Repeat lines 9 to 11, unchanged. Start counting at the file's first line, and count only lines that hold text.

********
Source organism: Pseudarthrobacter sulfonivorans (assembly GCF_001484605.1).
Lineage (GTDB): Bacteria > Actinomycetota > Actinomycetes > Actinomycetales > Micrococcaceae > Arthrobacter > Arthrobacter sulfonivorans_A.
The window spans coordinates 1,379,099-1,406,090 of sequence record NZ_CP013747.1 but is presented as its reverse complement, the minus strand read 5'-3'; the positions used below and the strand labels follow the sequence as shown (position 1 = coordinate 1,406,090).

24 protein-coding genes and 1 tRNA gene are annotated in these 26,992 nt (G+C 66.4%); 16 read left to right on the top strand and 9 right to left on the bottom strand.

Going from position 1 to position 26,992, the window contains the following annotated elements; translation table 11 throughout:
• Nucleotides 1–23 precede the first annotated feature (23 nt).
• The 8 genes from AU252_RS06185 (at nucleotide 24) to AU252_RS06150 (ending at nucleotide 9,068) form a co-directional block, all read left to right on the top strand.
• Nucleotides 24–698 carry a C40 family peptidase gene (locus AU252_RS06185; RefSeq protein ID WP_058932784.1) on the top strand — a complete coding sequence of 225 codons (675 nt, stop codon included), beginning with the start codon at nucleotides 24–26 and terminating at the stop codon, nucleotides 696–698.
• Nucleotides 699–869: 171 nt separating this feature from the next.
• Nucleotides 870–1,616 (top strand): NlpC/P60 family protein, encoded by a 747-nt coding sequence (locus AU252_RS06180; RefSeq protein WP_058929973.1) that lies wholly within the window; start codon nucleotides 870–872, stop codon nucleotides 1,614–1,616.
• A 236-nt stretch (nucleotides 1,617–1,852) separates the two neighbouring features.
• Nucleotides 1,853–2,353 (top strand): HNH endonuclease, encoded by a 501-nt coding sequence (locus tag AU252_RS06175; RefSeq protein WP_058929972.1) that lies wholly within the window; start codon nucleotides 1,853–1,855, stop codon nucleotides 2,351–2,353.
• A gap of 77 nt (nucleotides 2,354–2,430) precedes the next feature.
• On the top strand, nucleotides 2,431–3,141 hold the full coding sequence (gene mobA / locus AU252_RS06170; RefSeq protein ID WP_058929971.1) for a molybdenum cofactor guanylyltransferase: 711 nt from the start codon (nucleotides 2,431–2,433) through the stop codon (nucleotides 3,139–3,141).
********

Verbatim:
• Nucleotides 699–869: 171 nt separating this feature from the next.
• Nucleotides 870–1,616 (top strand): NlpC/P60 family protein, encoded by a 747-nt coding sequence (locus AU252_RS06180; RefSeq protein WP_058929973.1) that lies wholly within the window; start codon nucleotides 870–872, stop codon nucleotides 1,614–1,616.
• A 236-nt stretch (nucleotides 1,617–1,852) separates the two neighbouring features.